This is one of the most awesome things ever.
This page should make WFA link-farming more enjoyable.
This page should make WFA link-farming more enjoyable.
For men, women represent a loss of power. To fall in love is to give your heart away. If you give your heart away, you can be hurt...very badly. (There was a recent play where one character tells her daughter, "Don't be the one in the relationship who loves the most. That person gets hurt. You need to be the one who is loved the most. You wont get hurt then."
Throw in the sexual drive, and boom...you have a very threatened man. How does that song go? "When a man loves a woman..." (See song lyrics at the end of Post)
Then throw in the historical feeling of men that one of the worst things you can be called is "sissy" or "pussy" or some other term to denote that you were a feminine type man. (In ancient Rome homosexuality was rampant...well SODAMY was rampant, homosexuality did not exist... and it was considered fine to be the one screwing other men, but you did not want to be the one who was screwed by other men.) Sexuality is a fluid thing, and most women have some masculine characteristics, and most men have some feminine characteristics. Men are much less comfortable with their feminine side than women are with their masculine side. (These are tendencies, not iron clad rules.) So when the feminine appears in a man, he feels threatened, from within, but he can easily focus the threat outward to other women.
Now throw in religion. Let's take Augustine, one of the main culprits in the Christian wrong turn on sexuality. Augustine was a man obsessed with sex. He was the one who prayed, "Lord make me chaste, but not today." It was his attraction to his mistress that kept him from fully converting to Christianity. When he did convert he renounced her and his child he had with her.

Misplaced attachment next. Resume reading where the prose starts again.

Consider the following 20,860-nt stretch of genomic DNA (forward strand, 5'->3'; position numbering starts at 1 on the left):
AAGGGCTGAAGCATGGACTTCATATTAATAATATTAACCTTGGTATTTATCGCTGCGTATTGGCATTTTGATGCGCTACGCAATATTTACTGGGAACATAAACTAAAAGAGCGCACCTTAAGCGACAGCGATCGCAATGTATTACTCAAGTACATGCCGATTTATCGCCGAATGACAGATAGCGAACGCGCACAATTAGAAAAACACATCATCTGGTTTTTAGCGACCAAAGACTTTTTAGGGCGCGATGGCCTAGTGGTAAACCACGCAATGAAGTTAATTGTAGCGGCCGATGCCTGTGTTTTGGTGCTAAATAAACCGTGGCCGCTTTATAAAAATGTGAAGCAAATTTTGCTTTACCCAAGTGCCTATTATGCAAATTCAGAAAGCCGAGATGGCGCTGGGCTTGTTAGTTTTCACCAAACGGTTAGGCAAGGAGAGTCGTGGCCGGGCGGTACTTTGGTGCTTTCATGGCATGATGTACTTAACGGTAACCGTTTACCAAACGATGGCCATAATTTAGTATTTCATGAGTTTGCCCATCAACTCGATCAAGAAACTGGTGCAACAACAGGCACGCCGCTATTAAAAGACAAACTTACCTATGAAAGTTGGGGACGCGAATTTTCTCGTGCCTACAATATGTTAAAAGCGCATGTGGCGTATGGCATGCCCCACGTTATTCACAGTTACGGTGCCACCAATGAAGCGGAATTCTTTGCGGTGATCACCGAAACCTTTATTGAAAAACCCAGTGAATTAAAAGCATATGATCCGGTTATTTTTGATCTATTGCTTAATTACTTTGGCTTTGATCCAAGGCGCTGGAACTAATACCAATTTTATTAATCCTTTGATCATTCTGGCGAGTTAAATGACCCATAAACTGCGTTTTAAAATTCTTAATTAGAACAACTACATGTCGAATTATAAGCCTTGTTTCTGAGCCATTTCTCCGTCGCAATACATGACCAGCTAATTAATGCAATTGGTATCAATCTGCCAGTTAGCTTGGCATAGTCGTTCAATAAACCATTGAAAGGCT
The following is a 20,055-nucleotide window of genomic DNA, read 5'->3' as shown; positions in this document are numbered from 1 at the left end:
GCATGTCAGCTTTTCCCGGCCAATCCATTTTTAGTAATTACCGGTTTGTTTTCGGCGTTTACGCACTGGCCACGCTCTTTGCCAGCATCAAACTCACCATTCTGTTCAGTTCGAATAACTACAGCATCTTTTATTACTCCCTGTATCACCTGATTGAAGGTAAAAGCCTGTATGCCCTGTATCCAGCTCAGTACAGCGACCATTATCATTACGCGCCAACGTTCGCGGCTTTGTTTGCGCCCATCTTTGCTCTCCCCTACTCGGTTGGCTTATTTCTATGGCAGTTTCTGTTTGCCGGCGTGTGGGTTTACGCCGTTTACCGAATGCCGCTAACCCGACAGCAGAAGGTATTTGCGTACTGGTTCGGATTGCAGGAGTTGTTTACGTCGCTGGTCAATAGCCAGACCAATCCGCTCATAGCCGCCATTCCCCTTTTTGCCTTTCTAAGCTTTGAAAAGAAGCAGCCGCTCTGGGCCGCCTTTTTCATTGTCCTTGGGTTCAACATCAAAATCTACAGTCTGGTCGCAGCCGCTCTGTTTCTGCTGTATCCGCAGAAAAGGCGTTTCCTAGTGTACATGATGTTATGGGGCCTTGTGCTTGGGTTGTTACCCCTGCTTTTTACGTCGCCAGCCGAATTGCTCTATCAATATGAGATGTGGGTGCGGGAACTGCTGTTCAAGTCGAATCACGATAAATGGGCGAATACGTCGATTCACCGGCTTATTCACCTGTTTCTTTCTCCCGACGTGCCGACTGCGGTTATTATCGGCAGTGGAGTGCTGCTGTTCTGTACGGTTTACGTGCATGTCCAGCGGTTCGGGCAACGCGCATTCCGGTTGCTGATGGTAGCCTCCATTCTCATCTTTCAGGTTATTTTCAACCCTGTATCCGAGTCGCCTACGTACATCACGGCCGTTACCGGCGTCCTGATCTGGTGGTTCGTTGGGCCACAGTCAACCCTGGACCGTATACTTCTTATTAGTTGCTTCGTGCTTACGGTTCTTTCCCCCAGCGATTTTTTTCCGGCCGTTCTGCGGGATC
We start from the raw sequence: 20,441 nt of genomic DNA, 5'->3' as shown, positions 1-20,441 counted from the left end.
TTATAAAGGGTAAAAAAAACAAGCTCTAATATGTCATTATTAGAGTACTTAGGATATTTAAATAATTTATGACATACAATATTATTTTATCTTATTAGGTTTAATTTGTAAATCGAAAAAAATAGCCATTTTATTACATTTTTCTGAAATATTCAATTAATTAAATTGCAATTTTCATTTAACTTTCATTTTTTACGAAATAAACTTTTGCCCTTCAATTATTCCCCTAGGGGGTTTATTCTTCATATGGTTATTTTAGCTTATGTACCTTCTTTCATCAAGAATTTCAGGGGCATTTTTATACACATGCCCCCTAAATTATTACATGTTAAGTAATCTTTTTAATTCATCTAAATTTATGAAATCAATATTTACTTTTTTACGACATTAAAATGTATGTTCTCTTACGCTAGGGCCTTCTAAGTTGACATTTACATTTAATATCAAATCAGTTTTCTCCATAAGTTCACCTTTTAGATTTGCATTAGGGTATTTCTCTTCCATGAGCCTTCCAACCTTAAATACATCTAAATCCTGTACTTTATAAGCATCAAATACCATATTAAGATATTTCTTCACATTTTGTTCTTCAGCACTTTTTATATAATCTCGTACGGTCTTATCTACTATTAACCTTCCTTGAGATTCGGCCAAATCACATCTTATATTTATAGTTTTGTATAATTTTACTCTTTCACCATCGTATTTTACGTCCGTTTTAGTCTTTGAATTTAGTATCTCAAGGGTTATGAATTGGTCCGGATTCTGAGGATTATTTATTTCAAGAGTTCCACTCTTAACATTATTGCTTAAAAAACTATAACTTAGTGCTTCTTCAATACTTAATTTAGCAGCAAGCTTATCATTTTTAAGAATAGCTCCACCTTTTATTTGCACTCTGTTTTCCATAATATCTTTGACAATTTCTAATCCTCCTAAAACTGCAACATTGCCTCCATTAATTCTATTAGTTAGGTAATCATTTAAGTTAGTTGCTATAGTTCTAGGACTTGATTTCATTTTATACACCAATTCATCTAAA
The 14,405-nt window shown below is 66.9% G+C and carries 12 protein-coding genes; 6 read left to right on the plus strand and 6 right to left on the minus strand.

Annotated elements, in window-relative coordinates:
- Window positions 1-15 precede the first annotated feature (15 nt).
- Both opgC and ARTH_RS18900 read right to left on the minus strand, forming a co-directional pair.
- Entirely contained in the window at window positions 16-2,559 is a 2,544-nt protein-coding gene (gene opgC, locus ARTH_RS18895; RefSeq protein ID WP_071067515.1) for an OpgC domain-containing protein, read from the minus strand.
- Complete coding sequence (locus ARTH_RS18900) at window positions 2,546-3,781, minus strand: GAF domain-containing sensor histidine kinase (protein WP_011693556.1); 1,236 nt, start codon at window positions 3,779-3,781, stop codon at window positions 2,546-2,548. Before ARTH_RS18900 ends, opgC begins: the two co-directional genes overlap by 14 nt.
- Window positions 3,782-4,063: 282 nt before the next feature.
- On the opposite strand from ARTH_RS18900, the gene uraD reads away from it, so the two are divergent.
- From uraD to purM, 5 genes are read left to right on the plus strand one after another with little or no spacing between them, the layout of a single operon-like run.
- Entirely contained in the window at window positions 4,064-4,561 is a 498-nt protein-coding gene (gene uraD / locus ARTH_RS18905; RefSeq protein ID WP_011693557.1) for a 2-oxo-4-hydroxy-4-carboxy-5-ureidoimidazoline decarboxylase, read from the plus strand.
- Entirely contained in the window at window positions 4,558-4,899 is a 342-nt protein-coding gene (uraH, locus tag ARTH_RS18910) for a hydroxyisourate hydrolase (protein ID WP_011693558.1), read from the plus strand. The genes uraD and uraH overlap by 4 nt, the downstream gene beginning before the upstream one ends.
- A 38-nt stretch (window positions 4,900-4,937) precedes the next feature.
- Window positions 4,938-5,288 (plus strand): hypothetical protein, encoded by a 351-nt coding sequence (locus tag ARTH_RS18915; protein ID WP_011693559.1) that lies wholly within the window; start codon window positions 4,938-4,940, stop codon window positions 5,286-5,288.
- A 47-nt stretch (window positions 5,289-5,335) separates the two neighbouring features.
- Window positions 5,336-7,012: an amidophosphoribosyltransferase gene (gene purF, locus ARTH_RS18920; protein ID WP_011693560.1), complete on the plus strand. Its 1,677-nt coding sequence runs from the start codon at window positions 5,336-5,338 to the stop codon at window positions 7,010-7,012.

Now as I was writing that last paragraph, I ALMOST wrote, "It was his mistress who kept him from fully converting." Notice how I almost put the blame on her. It was rather instinctual, and I had reframe my own thoughts. That "innocent" little slip is a habit for many men who want to devote their lives to God. The major impediment most will encounter will be their relationship with women. And since we are masters at self-delusion and self-justification, it is rather easy to see how the problem shifts from "I have a problem dealing with my desires about women" to "Women are a problem to me." When that move is made, men must be protect from women.
(And remember that sexual roles were pretty segregated at one time. A lot of what women did was a HUGE mystery to men. And we did not know as much about anatomy either, so even the way women were structured was a mystery. Where DOES that baby come from? What is the deal with all that blood?)
So eventually, to "protect" men from the effects of women, they eventually put them into one of two boxes; virgin saint, or whore. They are either helping us toward our goal of sainthood (usually by making an incredible sacrifice of their own sexuality, violently and graphically) or they are seducing us with their sexuality and are poison apples.
According to Shadowline editor, Kristen Simon, “I’d been hoping to see a super-hero book with a strong female lead to act as a counter-point to our popular Bomb Queen series, but none were forthcoming. So I decided to come up with a contest to create a super-heroine for the 21st Century.”
Meanwhile, I almost forgot to mention that the AMAZONS ATTACK hardcover was due in comic book stores last week. (I forgot mostly because I haven't gotten my box of comp copies yet -- c'mon, DC!). It's all six issues for a mere $24.99, complete with a lovely slipcover and sketchbook section, both by artist extraordinaire Pete Woods. Just the thing for under the tree!
As always, if you have any questions, comments or criticisms, feel free to air them here. I really do want to hear 'em.
Yes, even about AMAZONS ATTACK.
If you agree with, or would possibly write, "You ignored the nice guy. You used him for emotional intimacy without reciprocating, in kind, with physical intimacy."
You are not a nice guy. You never were a nice guy. You will never be a nice guy.